Updated: May 21, 2019
Hydration: How much hydration/nutrition do I need during the off/early base phase?
This time of year, I see many athletes consuming electrolytes, energy bars, gels prior to a workout. The question is - are they really necessary for every workout? I say "NO". Of course, there are always exceptions to this rule, but these are my thoughts/professional opinions:
During the off/early season base training phase, workouts are generally done at a lower intensity or they are lasting 60 minutes or less. While in this period of training, part of the goal is to teach our bodies how to use fats as fuels as discussed in a previous post. If we are able to do this, we will be much more efficient burning fats as our fuel source during the race season as well.
Why do we want to burn fats as fuels? Well, most of us already know that we have enough fat on our body, so teaching our body to burn the excess is just a good thing. Secondly, when we teach our body how to utilize fats as fuels, we rely less on other products that don't last as long and aren't necessarily readily available. Our bodies become engines that could!
There are always exceptions, so let's talk about when to fuel during this base/fat burning time. The main one being going into a workout and not having eaten anything for 5-6 hours prior to the workout (or if you have a health condition the necessitates caloric consumption prior). Another reason for consuming something besides water prior to a workout would be if you are an extremely heavy sweater. If you are that person that sweats heavily during activity, it is possible that you will need to replenish with electrolytes at this time of the year to prevent cramping during the workout.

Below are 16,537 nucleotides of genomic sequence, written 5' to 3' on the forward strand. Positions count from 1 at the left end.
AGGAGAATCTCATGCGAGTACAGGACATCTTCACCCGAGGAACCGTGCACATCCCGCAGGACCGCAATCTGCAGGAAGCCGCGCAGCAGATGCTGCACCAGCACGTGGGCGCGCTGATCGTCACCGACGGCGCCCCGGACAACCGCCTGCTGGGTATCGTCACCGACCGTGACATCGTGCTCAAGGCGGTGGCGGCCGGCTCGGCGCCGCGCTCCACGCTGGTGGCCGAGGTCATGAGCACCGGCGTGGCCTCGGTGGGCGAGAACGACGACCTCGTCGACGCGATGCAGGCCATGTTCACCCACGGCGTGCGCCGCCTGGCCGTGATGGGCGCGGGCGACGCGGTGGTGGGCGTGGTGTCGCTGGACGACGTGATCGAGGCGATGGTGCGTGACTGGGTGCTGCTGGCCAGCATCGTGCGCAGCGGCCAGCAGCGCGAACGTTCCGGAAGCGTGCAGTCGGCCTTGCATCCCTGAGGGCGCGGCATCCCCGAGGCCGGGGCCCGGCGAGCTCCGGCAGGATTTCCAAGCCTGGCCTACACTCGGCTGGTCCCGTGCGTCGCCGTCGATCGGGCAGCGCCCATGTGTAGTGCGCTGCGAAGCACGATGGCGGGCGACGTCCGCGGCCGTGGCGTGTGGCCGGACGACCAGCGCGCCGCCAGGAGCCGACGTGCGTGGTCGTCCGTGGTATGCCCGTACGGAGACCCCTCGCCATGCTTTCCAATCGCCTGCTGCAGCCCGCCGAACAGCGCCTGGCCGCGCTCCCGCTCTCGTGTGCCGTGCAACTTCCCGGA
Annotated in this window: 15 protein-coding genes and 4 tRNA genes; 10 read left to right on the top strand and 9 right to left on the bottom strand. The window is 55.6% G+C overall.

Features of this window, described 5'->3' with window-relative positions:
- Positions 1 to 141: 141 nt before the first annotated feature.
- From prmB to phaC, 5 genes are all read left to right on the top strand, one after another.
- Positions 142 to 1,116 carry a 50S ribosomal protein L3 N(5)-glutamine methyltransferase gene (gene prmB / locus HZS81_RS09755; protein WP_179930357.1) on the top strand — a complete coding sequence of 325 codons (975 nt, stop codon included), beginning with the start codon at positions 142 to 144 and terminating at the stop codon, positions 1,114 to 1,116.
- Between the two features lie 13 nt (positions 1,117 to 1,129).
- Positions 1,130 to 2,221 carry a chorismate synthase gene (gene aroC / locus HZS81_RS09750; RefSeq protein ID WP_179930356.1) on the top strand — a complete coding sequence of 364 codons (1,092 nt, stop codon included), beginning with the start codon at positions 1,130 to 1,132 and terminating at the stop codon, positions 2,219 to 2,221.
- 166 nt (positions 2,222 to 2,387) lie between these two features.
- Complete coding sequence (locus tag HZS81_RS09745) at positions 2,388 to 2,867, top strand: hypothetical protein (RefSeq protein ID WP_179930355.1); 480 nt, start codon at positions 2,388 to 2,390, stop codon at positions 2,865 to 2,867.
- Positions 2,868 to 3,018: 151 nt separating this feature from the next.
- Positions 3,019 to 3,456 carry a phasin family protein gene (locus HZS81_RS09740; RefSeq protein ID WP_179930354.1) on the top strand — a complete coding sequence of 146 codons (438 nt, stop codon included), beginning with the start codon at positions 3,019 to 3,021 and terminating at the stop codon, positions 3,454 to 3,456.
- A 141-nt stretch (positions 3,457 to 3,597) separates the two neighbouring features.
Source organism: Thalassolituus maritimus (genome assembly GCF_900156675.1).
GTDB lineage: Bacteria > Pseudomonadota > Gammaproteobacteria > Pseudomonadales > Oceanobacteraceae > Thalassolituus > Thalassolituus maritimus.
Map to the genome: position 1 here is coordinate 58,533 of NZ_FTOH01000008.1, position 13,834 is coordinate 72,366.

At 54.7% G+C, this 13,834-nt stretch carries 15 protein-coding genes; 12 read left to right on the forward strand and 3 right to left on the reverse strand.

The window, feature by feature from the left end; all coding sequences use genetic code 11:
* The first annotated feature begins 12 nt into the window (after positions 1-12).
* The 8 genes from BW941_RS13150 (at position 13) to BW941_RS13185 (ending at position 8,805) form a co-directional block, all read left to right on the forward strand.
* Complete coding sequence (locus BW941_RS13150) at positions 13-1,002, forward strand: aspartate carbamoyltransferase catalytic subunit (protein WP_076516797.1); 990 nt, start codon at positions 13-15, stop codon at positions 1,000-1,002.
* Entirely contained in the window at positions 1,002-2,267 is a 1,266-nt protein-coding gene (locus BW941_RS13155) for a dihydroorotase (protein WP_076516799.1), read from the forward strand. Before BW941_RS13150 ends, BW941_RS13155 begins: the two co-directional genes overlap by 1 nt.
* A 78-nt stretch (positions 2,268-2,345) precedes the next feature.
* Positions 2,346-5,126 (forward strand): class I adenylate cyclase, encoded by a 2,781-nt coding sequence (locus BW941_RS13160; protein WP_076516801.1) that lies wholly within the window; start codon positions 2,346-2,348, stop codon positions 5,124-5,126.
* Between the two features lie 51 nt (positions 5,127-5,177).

Again, there are always exceptions to the rules, but if you are the person that "always" eats something right before a workout, try going without fuel for your shorter, less intense workouts to begin with and gradually work into longer workouts without fuel.
Ultimately, be smart about your body and don't do anything that will jeopardize your health, but don't fall into the trap of assuming you need calories and hydration all the time.